What My Kids Learned From a Videogame

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A child plays video game Minecraft in London July 4, 2015.



Photo:

staff/Reuters

My kids survived lockdown by living online, playing Minecraft. They linked up with friends and escaped into this virtual realm, where the goal is to survive and prosper in the wilderness. They re-created “Lord of the Flies,” marooning themselves on a distant world free of adult supervision, where they either had to create a new society or, well, kill one another.

In an age when videogames and action movies keep getting faster, Minecraft is mind-numbingly slow. My younger son, 12, spent weeks raising turtles on a farm to get their shells. I am astounded that he has the patience to do this. He is reluctant to walk our real dog, but he cares enthusiastically for his virtual pets.

In the real world, I provide for all of my kids’ needs, but in Minecraft they have to work for everything they create. A neighbor told me that for the first time she can remember, her son swept the kitchen floor. “It’s kind of like playing Minecraft,” he told her, adding that he’d just finished cleaning debris (known as “podzol”) from his online property.

The kids get really upset when someone steals their stuff. And no one wants to maintain the communal areas. To establish some order, one of the kids—the

James Madison

of the group—decided to draft a set of basic governing principles in their dedicated chat room. The kids, eager to protect what they had built, all signed the document.

These rules specially prohibit “griefing”—either being a nuisance or disrupting the experience by exploiting quirks in the game’s design. To enforce the rule, the kids built a courthouse and appointed a judge. They were excited about the first trial—the adjudication of a theft of “netherite,” a rare mineral. It was like the olden days when town folks flocked to the courtroom to witness a spectacle. The trial began at 8 p.m. on a Friday. The opposing sides made their respective arguments. The judge—the oldest player and Gandalf of the group—ruled, and then a fight broke out and the players all killed one another. Fortunately, in Minecraft, players can come back to life. In the end there were no hard feelings.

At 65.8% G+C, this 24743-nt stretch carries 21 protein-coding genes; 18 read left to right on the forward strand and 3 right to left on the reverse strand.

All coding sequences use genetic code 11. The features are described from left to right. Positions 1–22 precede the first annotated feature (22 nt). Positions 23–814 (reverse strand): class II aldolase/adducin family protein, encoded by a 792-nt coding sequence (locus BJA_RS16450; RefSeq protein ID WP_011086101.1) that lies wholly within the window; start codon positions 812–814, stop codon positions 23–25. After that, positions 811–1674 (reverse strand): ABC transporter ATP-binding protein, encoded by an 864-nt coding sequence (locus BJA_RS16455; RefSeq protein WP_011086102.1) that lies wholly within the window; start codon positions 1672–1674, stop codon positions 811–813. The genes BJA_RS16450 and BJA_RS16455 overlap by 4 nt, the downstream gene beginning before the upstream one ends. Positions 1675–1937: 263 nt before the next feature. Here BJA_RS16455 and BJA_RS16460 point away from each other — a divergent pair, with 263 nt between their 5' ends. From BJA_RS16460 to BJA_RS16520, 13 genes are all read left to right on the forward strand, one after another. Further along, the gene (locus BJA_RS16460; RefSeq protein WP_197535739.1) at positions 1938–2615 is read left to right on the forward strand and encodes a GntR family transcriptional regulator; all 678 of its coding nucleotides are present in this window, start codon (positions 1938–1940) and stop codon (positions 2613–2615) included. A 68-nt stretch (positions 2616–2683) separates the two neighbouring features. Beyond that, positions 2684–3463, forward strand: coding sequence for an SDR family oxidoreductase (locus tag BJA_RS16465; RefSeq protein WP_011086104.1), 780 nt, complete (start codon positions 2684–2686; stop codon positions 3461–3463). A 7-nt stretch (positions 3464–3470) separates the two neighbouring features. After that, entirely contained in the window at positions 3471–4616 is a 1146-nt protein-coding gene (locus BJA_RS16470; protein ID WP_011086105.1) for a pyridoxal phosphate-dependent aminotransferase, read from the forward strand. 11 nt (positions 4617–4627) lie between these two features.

Ultimately, the kids seemed to give up on their judicial system. To my consternation, they converted the courthouse into a bank where they could store their possessions. It seemed to be a case of paupers—who had grown rich and risen to the ranks of oligarchs—discovering that preservation of wealth was more important than justice. But it seemed that I had missed the point. Several of the neighborhood kids told me the constant upheaval was what made it all fun.

In the evenings, I often crept up to our attic to watch them play. The kids were participating in the world’s greatest political science class, learning (albeit unknowingly) the principles behind

Rousseau’s

“social contract” and Lloyd’s “tragedy of the commons.” I tried to discuss this with them, but I quickly realized that I would just be “griefing” them. The magic of this realm existed only when I climbed back down the stairs.

Mr. Halpern is an author, journalist, and winner of the 2018 Pulitzer Prize in editorial cartooning for writing the series “Welcome to the New World.”

Journal Editorial Report: The week’s best and worst from Kim Strassel, Kyle Peterson, Mary O’Grady and Dan Henninger. Image: Virgin Galactic/EPA/Shutterstock/Getty Images Composite: Mark Kelly

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Appeared in the July 19, 2021, print edition.

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